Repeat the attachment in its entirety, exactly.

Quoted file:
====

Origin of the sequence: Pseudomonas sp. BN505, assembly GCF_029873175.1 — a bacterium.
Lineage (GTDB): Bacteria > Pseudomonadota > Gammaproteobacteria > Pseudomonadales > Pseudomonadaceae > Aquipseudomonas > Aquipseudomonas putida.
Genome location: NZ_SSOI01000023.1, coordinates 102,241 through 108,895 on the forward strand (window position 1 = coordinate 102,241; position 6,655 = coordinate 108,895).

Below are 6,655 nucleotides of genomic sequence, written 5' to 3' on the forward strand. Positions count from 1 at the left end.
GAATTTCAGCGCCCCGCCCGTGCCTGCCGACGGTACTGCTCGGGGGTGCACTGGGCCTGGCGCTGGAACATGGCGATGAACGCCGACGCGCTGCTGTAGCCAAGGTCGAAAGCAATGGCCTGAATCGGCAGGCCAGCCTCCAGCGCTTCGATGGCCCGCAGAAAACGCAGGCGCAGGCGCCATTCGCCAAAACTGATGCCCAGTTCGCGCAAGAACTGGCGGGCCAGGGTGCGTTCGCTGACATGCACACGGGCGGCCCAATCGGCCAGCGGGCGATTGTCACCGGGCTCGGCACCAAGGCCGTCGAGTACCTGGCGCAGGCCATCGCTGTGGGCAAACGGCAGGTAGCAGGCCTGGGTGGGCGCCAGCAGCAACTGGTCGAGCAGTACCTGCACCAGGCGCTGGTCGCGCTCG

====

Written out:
Origin of the sequence: Pseudomonas sp. BN505, assembly GCF_029873175.1 — a bacterium.
Lineage (GTDB): Bacteria > Pseudomonadota > Gammaproteobacteria > Pseudomonadales > Pseudomonadaceae > Aquipseudomonas > Aquipseudomonas putida.
Genome location: NZ_SSOI01000023.1, coordinates 102,241 through 108,895 on the forward strand (window position 1 = coordinate 102,241; position 6,655 = coordinate 108,895).

Below are 6,655 nucleotides of genomic sequence, written 5' to 3' on the forward strand. Positions count from 1 at the left end.
GAATTTCAGCGCCCCGCCCGTGCCTGCCGACGGTACTGCTCGGGGGTGCACTGGGCCTGGCGCTGGAACATGGCGATGAACGCCGACGCGCTGCTGTAGCCAAGGTCGAAAGCAATGGCCTGAATCGGCAGGCCAGCCTCCAGCGCTTCGATGGCCCGCAGAAAACGCAGGCGCAGGCGCCATTCGCCAAAACTGATGCCCAGTTCGCGCAAGAACTGGCGGGCCAGGGTGCGTTCGCTGACATGCACACGGGCGGCCCAATCGGCCAGCGGGCGATTGTCACCGGGCTCGGCACCAAGGCCGTCGAGTACCTGGCGCAGGCCATCGCTGTGGGCAAACGGCAGGTAGCAGGCCTGGGTGGGCGCCAGCAGCAACTGGTCGAGCAGTACCTGCACCAGGCGCTGGTCGCGCTCG